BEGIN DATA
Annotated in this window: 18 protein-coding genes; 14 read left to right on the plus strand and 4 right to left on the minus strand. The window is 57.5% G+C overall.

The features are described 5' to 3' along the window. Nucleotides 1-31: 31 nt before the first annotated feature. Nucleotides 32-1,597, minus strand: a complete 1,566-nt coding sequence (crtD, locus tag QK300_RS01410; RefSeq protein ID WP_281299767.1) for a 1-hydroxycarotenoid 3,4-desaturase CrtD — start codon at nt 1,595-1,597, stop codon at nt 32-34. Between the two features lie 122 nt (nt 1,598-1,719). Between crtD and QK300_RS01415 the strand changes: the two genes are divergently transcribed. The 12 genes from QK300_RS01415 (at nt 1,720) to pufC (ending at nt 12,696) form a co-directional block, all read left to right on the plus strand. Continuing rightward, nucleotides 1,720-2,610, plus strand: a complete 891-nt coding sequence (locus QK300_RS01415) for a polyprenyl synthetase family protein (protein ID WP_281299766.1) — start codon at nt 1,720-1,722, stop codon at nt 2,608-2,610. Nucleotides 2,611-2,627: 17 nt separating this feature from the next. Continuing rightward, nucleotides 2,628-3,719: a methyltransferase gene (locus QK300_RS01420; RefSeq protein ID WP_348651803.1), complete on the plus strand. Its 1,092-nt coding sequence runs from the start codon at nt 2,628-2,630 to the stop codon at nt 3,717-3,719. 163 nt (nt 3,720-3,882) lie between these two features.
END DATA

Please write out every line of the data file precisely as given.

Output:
Annotated in this window: 18 protein-coding genes; 14 read left to right on the plus strand and 4 right to left on the minus strand. The window is 57.5% G+C overall.

The features are described 5' to 3' along the window. Nucleotides 1-31: 31 nt before the first annotated feature. Nucleotides 32-1,597, minus strand: a complete 1,566-nt coding sequence (crtD, locus tag QK300_RS01410; RefSeq protein ID WP_281299767.1) for a 1-hydroxycarotenoid 3,4-desaturase CrtD — start codon at nt 1,595-1,597, stop codon at nt 32-34. Between the two features lie 122 nt (nt 1,598-1,719). Between crtD and QK300_RS01415 the strand changes: the two genes are divergently transcribed. The 12 genes from QK300_RS01415 (at nt 1,720) to pufC (ending at nt 12,696) form a co-directional block, all read left to right on the plus strand. Continuing rightward, nucleotides 1,720-2,610, plus strand: a complete 891-nt coding sequence (locus QK300_RS01415) for a polyprenyl synthetase family protein (protein ID WP_281299766.1) — start codon at nt 1,720-1,722, stop codon at nt 2,608-2,610. Nucleotides 2,611-2,627: 17 nt separating this feature from the next. Continuing rightward, nucleotides 2,628-3,719: a methyltransferase gene (locus QK300_RS01420; RefSeq protein ID WP_348651803.1), complete on the plus strand. Its 1,092-nt coding sequence runs from the start codon at nt 2,628-2,630 to the stop codon at nt 3,717-3,719. 163 nt (nt 3,720-3,882) lie between these two features.